In a lawsuit filed in Manhattan state court, a legal assistant who worked for a firm founded by a previously incarcerated man whose 17-year quest to practice law in New York attracted headlines alleges that he failed to protect her from sexual harassment by a male associate.
Mariella Tumminello alleges that Neal Wiesner of the Wiesner Law Firm, who spent six years in prison in the 1980s for attempted murder and taking part in an illegal drug distribution scheme and who obtained his J.D. from the City University of New York School of Law in 1994, retaliated against her when she came forward to complain about continued sexual advances by Randall Hirsch, an associate with the firm and also a named defendant in the suit.
Specifically, Tumminello says that Wiesner forced her to work on a Thanksgiving holiday and threatened her with termination for complaining about sexual advances by Hirsch, who Tumminello alleges subjected her to a “dramatic” incident in which he used her phone with his pants pulled down so that she could see his genitalia through his underwear.
Wiesner answered a call from the Law Journal on Wednesday afternoon.
“I’m sorry, I’ll have my attorney call you,” he said after a reporter identified himself, hanging up before taking any questions or identifying his attorney. Hirsch did not respond to a request for comment.
According to court papers, Tumminello, who is bringing claims under both the New York State and New York City human rights laws, resigned from the firm in November 2017. She is represented by Kelly O’Connell, a Miami-based attorney with the Derek Smith Law Group.
Wiesner lived a troubled life in the years before he went to prison, according to court papers and a 2012 Law Journal article chronicling his struggle to get admitted to practice in New York.
He began using drugs at age 12, dropped out of school at 16 and, in the early 1980s, began running fraudulent “sleep clinics” as fronts to sell Quaaludes that proved to be financially successful.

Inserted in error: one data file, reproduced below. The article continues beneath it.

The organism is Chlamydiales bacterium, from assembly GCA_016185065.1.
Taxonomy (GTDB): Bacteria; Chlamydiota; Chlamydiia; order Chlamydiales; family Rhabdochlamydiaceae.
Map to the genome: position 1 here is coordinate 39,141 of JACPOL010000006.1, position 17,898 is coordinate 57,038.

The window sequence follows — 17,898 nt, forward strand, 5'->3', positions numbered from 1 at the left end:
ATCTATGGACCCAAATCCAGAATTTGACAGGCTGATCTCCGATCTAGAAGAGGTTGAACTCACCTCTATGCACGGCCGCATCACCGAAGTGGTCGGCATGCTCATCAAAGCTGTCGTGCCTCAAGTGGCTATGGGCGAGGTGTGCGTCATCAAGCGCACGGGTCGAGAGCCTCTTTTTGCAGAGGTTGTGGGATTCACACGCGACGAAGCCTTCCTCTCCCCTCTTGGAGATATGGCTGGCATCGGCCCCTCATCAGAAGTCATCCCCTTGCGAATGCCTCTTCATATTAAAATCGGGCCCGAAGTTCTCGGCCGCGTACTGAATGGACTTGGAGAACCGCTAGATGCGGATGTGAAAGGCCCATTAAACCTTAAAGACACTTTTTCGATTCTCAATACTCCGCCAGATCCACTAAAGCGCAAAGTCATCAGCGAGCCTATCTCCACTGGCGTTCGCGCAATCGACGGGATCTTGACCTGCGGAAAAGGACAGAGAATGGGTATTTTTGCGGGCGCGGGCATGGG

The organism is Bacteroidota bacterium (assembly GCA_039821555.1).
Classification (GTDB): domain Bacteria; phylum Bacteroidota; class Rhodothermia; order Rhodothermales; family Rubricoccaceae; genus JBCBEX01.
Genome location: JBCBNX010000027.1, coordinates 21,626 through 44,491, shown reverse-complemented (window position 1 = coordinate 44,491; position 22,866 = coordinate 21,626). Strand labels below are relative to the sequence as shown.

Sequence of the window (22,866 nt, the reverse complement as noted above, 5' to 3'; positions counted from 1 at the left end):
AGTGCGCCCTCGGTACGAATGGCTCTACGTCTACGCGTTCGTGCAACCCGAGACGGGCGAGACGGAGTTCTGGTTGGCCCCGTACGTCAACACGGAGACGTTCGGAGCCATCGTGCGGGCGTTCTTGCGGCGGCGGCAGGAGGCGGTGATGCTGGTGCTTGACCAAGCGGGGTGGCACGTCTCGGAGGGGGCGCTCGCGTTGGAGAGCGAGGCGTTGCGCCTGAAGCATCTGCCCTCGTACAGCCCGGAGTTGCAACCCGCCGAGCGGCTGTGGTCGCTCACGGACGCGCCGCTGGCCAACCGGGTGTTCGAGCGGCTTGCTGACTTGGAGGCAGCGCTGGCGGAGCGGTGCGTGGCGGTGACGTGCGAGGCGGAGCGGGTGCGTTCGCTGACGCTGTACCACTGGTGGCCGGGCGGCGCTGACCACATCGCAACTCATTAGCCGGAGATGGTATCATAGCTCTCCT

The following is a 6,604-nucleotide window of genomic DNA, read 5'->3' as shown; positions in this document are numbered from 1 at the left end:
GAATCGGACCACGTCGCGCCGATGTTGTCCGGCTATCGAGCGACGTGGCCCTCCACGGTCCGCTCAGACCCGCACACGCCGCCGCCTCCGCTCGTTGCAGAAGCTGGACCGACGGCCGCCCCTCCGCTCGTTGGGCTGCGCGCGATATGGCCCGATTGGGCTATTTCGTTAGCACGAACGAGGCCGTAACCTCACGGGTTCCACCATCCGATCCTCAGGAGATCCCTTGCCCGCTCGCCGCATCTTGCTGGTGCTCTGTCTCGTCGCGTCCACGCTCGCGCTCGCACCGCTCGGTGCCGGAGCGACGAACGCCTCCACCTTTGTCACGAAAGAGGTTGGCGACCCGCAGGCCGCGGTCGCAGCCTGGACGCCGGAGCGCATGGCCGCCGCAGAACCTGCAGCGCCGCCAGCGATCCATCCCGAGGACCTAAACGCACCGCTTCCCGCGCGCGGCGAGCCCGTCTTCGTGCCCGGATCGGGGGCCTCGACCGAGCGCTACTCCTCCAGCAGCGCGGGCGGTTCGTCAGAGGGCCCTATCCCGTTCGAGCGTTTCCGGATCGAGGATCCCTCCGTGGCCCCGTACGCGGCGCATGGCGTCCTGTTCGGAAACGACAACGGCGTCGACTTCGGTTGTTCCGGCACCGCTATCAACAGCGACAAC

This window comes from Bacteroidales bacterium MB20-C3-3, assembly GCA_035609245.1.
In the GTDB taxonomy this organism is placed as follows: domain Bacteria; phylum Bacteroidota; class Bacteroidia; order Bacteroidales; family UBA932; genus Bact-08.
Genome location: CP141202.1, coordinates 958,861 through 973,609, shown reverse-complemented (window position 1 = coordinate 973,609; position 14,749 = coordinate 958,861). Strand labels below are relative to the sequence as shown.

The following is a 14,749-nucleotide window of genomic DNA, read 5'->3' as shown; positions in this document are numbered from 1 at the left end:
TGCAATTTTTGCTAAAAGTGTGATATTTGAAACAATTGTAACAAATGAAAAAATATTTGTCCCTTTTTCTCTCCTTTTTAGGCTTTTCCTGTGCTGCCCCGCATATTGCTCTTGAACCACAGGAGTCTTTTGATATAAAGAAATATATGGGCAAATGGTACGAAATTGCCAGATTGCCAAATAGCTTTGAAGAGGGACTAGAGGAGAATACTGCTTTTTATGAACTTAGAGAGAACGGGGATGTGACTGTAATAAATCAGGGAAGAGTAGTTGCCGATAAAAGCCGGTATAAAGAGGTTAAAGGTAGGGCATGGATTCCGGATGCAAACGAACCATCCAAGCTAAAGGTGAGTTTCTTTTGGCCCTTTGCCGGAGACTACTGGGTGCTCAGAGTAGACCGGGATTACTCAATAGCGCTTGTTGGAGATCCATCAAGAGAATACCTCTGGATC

But things soon began to fall apart for Wiesner as federal authorities began to close in on him, a panel for the Appellate Division, First Department wrote in its 2012 order to allow Wiesner to practice in New York.
In a July 1983 incident, the panel said, he held his estranged girlfriend in her apartment at gunpoint and, as she tried to escape through a second-story window, he fired several shots at her but didn’t hit her.
In 1985, he pleaded guilty in a state court on Staten Island to second-degree attempted murder, first-degree murder and other charges and was given a 12 1/2 to 25-year prison sentence. Later, he pleaded guilty to drug possession and conspiracy charges in the U.S. District Court for the Southern District of New York for the Quaaludes scheme.
But in 1989, U.S. District Judge Raymond Dearie of the Eastern District of New York granted Wiesner’s habeas corpus petition on the grounds that he had been denied his right to represent himself in the Staten Island case and was instead given assigned counsel, and he was released in 1990.
Wiesner was admitted to practice in state and federal courts in New Jersey in 2005 and, in the years to follow, was eventually admitted to practice in New York’s four federal district courts. However, he was denied entry into the New York bar nine times based on his past crimes before the First Department ruled, by a split decision, to grant him admission, citing the passage of time since his offenses and his clean disciplinary record in other jurisdictions.